no illussions of becoming a farmer here, not going to happen in my old age so just for fun gardening. I can see only the hardiest of plants/trees make it outside. veggies are the most labor intensive and need special care to be successful. best for you to eat and most expensive and that is why we don't get them much from plate lunches and the like, only get the cheapest most worthless food/starches. they could put 3 scoops of mac salad on the plate and I wouldn't eat more than half a scoop. where's the beef indeed. so avg lunch now close to if not $10 even fast food. that just trips me out.
had the house painted. bok choy ruined as didn't move the box. que sera sera.
This is why I moved away from vegetables (aside from the hardiest, drought tolerant and nutrient dense varieties) and shifted my focus to agroforestry.
I got to speak to one of the world's leading experts on permaculture in tropical environments, and he stated that while vegetables can and should be grown in the tropics to an extent, the focus should be on tree crops. He went on to explain that because we have no true winter, biological processes, decomposition and pests are a constant throughout the year, which does not allow the adequate building of soil. It takes 2-4x as long for tropical areas to build soil as it does in temperate climates, unless manual processes are introduced in order to build the soil.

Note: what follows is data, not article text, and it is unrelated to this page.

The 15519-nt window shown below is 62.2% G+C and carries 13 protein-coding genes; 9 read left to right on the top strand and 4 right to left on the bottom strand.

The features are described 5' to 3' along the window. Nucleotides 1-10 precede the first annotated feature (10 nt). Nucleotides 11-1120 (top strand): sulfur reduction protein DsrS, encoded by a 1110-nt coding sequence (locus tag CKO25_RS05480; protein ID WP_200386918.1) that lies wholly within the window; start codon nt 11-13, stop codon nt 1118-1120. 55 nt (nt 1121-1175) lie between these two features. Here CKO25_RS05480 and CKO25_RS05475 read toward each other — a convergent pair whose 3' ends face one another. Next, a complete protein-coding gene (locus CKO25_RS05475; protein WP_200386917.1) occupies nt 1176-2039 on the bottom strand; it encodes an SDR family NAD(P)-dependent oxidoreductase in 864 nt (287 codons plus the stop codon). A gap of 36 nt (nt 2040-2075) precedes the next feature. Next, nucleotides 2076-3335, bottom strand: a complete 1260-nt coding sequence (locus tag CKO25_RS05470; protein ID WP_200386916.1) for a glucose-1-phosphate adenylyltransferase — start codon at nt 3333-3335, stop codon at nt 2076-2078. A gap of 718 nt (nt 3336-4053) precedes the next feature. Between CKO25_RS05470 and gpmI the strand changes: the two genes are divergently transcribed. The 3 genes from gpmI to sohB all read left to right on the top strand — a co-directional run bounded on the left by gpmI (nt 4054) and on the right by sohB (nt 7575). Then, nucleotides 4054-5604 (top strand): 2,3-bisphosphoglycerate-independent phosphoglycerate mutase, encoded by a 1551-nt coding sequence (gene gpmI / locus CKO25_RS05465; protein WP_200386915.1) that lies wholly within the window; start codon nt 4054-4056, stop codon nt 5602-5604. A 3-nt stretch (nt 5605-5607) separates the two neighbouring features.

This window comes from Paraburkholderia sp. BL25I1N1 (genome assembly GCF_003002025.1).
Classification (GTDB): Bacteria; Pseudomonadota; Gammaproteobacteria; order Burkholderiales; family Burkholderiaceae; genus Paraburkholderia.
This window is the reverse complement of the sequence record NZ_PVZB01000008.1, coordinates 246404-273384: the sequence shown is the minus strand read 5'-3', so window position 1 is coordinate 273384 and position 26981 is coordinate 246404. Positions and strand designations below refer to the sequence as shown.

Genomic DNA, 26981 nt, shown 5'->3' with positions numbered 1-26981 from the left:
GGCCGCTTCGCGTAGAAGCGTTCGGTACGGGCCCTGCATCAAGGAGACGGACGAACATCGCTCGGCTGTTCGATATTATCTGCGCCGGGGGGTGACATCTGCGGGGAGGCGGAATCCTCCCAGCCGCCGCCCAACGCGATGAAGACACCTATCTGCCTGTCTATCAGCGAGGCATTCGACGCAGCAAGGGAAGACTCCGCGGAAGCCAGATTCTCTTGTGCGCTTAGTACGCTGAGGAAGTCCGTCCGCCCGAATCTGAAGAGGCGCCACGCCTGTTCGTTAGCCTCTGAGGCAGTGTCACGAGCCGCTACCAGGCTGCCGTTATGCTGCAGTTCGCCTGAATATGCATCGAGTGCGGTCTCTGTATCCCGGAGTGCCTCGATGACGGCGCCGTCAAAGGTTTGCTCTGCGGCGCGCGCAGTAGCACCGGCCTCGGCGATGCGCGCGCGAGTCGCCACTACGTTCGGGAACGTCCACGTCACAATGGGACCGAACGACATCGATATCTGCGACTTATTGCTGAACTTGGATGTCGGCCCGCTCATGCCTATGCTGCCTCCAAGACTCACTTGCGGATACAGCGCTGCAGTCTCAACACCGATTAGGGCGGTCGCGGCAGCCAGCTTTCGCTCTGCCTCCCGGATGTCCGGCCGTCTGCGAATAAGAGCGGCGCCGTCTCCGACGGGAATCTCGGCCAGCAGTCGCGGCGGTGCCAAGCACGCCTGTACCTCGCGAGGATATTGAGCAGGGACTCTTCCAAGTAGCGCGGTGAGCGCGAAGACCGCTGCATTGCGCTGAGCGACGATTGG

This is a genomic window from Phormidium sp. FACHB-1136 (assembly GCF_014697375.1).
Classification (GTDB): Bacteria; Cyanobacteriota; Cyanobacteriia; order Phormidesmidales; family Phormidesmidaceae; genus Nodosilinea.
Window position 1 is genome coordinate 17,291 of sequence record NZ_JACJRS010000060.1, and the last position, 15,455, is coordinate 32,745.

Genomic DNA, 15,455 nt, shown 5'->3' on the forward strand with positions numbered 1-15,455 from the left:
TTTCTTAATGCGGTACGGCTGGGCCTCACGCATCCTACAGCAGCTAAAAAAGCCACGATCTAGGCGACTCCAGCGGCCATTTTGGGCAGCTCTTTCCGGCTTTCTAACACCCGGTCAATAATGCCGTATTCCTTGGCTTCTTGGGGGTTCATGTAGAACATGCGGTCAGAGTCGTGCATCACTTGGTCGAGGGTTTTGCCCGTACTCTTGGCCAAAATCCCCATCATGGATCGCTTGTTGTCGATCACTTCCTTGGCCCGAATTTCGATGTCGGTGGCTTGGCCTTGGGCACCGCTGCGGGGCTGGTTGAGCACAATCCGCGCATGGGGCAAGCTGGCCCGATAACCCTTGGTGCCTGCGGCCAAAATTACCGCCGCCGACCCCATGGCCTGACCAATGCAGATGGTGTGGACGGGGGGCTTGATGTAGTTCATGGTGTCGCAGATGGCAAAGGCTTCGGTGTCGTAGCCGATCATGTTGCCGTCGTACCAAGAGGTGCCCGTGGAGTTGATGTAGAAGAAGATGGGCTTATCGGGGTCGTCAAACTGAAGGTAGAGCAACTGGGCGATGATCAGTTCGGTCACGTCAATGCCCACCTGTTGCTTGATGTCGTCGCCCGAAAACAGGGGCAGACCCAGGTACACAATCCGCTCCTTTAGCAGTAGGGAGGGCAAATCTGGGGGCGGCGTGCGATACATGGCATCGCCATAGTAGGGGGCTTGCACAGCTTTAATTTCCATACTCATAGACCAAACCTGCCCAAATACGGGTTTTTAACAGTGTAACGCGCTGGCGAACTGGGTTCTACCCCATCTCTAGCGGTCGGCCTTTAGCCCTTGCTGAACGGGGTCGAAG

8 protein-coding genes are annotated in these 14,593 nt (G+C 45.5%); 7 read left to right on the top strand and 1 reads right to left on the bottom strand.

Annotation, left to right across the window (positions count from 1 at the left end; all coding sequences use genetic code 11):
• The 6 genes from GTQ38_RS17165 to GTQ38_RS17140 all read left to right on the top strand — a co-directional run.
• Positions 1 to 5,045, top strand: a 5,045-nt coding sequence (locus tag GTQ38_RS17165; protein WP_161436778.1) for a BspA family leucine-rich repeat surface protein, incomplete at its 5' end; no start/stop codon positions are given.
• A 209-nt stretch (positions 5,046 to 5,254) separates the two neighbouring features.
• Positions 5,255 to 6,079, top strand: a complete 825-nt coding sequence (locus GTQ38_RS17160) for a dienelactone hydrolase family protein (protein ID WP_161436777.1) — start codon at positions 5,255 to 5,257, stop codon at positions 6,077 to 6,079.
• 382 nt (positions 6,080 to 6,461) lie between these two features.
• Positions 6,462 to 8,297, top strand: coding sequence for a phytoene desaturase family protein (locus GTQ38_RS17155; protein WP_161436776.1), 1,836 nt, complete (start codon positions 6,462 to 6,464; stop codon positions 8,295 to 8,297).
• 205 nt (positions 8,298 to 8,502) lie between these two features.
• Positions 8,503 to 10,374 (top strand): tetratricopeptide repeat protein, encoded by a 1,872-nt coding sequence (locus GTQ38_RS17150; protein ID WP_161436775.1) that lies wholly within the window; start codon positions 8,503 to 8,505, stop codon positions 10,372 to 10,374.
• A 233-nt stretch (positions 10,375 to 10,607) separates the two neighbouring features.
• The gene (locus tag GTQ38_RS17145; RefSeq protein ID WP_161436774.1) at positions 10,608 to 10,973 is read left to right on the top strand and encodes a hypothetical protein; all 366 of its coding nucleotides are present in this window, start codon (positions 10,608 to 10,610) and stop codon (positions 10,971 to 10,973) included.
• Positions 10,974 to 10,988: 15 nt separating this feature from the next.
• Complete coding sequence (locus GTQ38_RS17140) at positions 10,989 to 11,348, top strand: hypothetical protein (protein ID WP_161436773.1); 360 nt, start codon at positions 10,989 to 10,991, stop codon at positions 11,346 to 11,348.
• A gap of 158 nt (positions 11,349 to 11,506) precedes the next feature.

He also stated that because of the lack of soils, most of the nutrients found in the soil tend to be absorbed and held in by the trees, with Hawaii serving as a perfect example.
Trees are much easier to deal with than vegetable crops, though the downside is that they take years to get to fruiting stage, and tend to only have one particular part of the year that they provide their crops, unless they are those that flower and fruit throughout the year.
I think this is why Hawaiians focused on the staple crops of sweet potato, breadfruit and kalo, as these three crops do not need good soil to grow in, especially with regards to the breadfruit.